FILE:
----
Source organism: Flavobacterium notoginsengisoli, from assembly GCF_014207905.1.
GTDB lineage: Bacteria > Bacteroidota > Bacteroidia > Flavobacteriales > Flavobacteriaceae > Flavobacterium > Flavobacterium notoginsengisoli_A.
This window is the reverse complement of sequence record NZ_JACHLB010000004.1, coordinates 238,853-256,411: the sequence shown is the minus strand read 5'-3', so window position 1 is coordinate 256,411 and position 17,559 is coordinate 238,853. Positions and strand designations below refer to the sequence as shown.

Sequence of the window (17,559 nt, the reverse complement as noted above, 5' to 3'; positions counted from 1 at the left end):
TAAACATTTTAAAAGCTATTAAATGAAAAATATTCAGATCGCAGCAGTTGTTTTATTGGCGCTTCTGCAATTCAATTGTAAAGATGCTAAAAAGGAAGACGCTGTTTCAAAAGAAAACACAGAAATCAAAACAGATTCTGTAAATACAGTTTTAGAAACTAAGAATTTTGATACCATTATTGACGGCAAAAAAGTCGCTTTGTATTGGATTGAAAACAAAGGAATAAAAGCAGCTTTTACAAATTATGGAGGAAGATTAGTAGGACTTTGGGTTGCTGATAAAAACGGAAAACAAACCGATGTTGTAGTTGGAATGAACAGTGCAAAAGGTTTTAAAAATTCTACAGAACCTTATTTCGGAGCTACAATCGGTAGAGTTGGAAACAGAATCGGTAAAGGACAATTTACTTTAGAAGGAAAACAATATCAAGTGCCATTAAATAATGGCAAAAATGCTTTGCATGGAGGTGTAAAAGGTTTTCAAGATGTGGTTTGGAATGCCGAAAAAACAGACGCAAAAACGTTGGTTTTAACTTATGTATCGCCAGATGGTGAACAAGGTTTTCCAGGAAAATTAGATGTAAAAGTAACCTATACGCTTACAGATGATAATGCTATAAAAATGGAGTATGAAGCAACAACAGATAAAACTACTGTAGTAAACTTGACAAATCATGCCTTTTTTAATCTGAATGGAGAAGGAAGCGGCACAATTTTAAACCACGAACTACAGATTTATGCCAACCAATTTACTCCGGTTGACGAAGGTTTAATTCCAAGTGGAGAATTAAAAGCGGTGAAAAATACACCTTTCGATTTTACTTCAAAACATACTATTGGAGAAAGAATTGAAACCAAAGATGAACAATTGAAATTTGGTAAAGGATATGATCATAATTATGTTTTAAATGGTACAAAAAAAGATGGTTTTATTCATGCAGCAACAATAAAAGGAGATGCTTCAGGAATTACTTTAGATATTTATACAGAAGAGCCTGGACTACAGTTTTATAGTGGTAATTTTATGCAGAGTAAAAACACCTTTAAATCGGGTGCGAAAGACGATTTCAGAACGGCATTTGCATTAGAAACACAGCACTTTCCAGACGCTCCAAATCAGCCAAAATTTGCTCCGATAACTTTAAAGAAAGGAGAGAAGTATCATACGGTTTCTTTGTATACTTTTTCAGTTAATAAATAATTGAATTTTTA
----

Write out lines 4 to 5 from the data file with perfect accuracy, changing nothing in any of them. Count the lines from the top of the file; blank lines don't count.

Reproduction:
Sequence of the window (17,559 nt, the reverse complement as noted above, 5' to 3'; positions counted from 1 at the left end):
TAAACATTTTAAAAGCTATTAAATGAAAAATATTCAGATCGCAGCAGTTGTTTTATTGGCGCTTCTGCAATTCAATTGTAAAGATGCTAAAAAGGAAGACGCTGTTTCAAAAGAAAACACAGAAATCAAAACAGATTCTGTAAATACAGTTTTAGAAACTAAGAATTTTGATACCATTATTGACGGCAAAAAAGTCGCTTTGTATTGGATTGAAAACAAAGGAATAAAAGCAGCTTTTACAAATTATGGAGGAAGATTAGTAGGACTTTGGGTTGCTGATAAAAACGGAAAACAAACCGATGTTGTAGTTGGAATGAACAGTGCAAAAGGTTTTAAAAATTCTACAGAACCTTATTTCGGAGCTACAATCGGTAGAGTTGGAAACAGAATCGGTAAAGGACAATTTACTTTAGAAGGAAAACAATATCAAGTGCCATTAAATAATGGCAAAAATGCTTTGCATGGAGGTGTAAAAGGTTTTCAAGATGTGGTTTGGAATGCCGAAAAAACAGACGCAAAAACGTTGGTTTTAACTTATGTATCGCCAGATGGTGAACAAGGTTTTCCAGGAAAATTAGATGTAAAAGTAACCTATACGCTTACAGATGATAATGCTATAAAAATGGAGTATGAAGCAACAACAGATAAAACTACTGTAGTAAACTTGACAAATCATGCCTTTTTTAATCTGAATGGAGAAGGAAGCGGCACAATTTTAAACCACGAACTACAGATTTATGCCAACCAATTTACTCCGGTTGACGAAGGTTTAATTCCAAGTGGAGAATTAAAAGCGGTGAAAAATACACCTTTCGATTTTACTTCAAAACATACTATTGGAGAAAGAATTGAAACCAAAGATGAACAATTGAAATTTGGTAAAGGATATGATCATAATTATGTTTTAAATGGTACAAAAAAAGATGGTTTTATTCATGCAGCAACAATAAAAGGAGATGCTTCAGGAATTACTTTAGATATTTATACAGAAGAGCCTGGACTACAGTTTTATAGTGGTAATTTTATGCAGAGTAAAAACACCTTTAAATCGGGTGCGAAAGACGATTTCAGAACGGCATTTGCATTAGAAACACAGCACTTTCCAGACGCTCCAAATCAGCCAAAATTTGCTCCGATAACTTTAAAGAAAGGAGAGAAGTATCATACGGTTTCTTTGTATACTTTTTCAGTTAATAAATAATTGAATTTTTA